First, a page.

The support for Cargo underscores the strength of his personality. Face it, he came to the Rockies in one of the most controversial trades in franchise history -- a prospect but far from proven product who was part of a package the Rockies received from the A's in exchange for Matt Holliday.
After opening the 2009 season at Triple A, Gonzalez was called up on June 5. When he was called into the manager's office on July 31, Gonzalez, hitting only .223, figured he was being shipped back to the minor leagues.
Not so quick.
Manager Jim Tracy smiled, and told him: "You are too good to go back to the minor league. You have the ability to be an elite big-league player, and it's time for you to accept the challenge."
Gonzalez did. He hit .320 with 12 home runs, eight doubles, four triples and 24 RBI the final two months, helping the Rockies rally to claim a wild-card slot in the playoffs. The Rockies lost to Arizona, the team that signed Gonzalez as a youngster out of Venezuela, in four games in the NL Division Series. Gonzalez however made an October statement, hitting .588.
Troy Tulowitzki was an impact middle infielder, who became a fan favorite, and obviously remains a fan favorite in his retirement. Tulowtizki is currently an assistant coach at the University of Texas.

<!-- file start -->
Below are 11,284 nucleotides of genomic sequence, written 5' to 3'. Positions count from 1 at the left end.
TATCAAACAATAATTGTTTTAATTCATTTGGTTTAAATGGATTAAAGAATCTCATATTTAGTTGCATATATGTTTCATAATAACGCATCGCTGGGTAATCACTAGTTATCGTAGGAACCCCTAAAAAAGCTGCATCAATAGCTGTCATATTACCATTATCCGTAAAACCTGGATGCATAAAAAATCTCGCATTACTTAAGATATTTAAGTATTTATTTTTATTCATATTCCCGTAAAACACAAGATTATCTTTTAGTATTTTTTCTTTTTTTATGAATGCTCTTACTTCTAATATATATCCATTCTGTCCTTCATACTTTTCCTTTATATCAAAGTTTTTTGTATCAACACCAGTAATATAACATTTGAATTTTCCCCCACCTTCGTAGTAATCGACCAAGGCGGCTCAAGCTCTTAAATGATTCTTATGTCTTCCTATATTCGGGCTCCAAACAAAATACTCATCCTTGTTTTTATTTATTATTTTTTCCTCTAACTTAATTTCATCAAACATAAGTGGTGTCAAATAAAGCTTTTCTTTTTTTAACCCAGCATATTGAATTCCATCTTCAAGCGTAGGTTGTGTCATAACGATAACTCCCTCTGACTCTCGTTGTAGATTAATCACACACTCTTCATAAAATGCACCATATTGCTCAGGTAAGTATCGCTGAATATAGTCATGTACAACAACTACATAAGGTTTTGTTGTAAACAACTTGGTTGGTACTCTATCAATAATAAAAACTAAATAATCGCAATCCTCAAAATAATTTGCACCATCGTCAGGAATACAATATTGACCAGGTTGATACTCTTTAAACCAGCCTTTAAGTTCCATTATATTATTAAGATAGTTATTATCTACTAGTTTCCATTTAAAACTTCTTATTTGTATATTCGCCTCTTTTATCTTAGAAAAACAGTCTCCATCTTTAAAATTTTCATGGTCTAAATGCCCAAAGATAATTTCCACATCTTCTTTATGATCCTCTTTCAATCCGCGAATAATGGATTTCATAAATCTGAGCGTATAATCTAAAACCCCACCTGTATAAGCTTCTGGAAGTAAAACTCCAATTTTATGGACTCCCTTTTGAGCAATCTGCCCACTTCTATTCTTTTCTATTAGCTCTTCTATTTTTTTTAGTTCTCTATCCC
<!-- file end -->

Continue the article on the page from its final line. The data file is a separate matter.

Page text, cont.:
Called up from Double-A Tulsa on Aug. 30, 2006, Tulowitzki was a two-time All -Star and Gold Glove selection (2010-2011), and was a five-time All-Star. The Rockies signed him to a six-year contract prior to the 2008 season, with slightly over one year in the big leagues, and then, on Oct. 30, 2010 agreed to a seven-year extension. On July 27, 2015, however, he was dealt to Toronto in one of the most controversial deals in franchise history.
Staying healthy, however, became a problem for Tulowitzki, who was placed on the disabled list six times from 2008 through 2014 for a total of 336 days. He finally retired after appearing in only five games with the Yankees in 2019.
Nolan Arenado ran away with what was a two-man race at third base. Arenado received 93.3 percent of the votes. Vinny Castilla picked up the other 6.7 percent.
But then Arenado has become the face of the Rockies franchise. A second-round draft choice out of high school in 2009, Arenado has won seven consecutive Gold Gloves, and since 2014 he leads MLB with 682 RBI, 464 extra-base hits, 1,951 total bases and 90 game-winning RBI.
To think, the initial thought when Arenado was drafted was to convert him to a catcher. He wanted to be a third baseman, and the Rockies challenged him to shed excess weight and show them he could handle the position. As Arenado's track record shows, he is motivated by being questioned, and continues to provide an impressive answer to that challenge.
He currently is 67 games shy of Castilla for the most games played by a Rockies third basemen -- and also trails him by 12 home runs and 11 RBI for the top mark among Rockies third baseman. But then, Arenado has two fewer seasons in the big leagues than Castilla spent with the Rockies.